Accrued interest refers to interest that has been incurred but not yet paid or received as of the end of an accounting period. It is a common concept in finance and accounting, particularly in situations where interest is earned or owed but hasn’t been settled in cash. Accrued interest is typically recorded as a liability or an asset on the balance sheet, depending on whether it represents interest payable or interest receivable.

Here’s how accrued interest is recognized and accounted for:

1. **Recognition of Accrued Interest:**
– When a company has earned interest on an investment or owes interest on a liability, and the payment date falls after the end of the accounting period, the interest is accrued.
– A journal entry is made to recognize the accrued interest, usually as an adjusting entry.

2. **Adjusting Journal Entry for Accrued Interest Receivable:**
– For interest that the company has earned but not yet received (receivable), the typical journal entry involves debiting an asset account (often called “Interest Receivable” or a similar name) on the balance sheet and crediting the corresponding interest income account on the income statement.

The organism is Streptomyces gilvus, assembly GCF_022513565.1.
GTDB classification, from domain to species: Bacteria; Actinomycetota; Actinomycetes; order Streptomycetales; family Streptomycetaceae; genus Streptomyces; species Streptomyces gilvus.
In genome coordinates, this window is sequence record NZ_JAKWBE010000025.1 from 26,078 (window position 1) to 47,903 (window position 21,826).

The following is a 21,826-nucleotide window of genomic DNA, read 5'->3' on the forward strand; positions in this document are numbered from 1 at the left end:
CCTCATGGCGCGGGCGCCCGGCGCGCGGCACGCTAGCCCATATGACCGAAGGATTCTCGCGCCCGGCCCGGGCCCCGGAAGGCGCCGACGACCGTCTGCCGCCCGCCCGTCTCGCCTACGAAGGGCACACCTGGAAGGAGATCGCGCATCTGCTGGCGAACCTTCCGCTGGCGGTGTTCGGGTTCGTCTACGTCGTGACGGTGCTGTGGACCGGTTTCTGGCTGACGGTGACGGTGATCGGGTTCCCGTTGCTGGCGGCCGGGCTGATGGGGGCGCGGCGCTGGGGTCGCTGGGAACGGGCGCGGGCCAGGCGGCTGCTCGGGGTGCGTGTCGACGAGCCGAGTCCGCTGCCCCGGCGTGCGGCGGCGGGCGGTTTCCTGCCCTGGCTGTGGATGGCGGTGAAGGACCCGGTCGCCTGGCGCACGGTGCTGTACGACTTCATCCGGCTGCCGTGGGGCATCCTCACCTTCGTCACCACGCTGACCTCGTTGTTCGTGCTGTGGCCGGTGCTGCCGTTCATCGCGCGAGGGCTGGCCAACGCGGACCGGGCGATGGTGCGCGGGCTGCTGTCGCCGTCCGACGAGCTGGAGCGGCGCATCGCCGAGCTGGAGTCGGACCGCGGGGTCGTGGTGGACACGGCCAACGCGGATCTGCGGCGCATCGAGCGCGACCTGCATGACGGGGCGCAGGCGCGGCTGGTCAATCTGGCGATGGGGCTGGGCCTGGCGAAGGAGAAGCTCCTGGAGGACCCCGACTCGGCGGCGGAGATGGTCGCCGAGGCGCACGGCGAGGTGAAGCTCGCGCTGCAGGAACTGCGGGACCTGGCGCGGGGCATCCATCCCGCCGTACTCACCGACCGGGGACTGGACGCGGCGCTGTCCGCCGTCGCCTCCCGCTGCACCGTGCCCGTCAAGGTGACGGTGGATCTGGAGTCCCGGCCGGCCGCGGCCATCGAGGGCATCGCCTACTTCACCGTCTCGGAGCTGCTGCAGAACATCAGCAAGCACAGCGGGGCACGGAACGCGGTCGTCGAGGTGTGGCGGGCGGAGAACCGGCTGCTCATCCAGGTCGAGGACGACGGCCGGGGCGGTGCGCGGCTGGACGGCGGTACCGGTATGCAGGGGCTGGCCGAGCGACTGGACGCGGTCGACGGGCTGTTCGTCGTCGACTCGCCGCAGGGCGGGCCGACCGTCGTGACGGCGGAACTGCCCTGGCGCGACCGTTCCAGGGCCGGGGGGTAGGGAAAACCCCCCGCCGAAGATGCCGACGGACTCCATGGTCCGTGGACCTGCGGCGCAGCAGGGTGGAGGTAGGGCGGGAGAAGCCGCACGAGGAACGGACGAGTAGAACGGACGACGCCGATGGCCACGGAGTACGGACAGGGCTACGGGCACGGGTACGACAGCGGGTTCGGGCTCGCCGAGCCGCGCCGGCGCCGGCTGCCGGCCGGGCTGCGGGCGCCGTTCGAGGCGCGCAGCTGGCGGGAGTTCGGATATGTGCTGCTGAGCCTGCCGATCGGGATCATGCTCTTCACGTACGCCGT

3. **Adjusting Journal Entry for Accrued Interest Payable:**
– For interest that the company owes but has not yet paid (payable), the entry involves debiting the interest expense account on the income statement and crediting a liability account (often called “Interest Payable” or a similar name) on the balance sheet.

4. **Payment or Receipt of Accrued Interest:**
– When the actual payment or receipt of cash occurs, a subsequent journal entry is made to reflect the transaction.

Accrued interest is common in various financial instruments such as bonds, loans, and other interest-bearing securities. It ensures that a company’s financial statements accurately represent its financial position and performance by recognizing interest income or expense when it is earned or incurred, even if the cash has not yet changed hands.

For example, if a company holds a bond that pays interest semiannually and its financial statements are prepared at the end of a month, it would need to accrue the interest that has been earned but not yet received since the next interest payment date is after the month-end.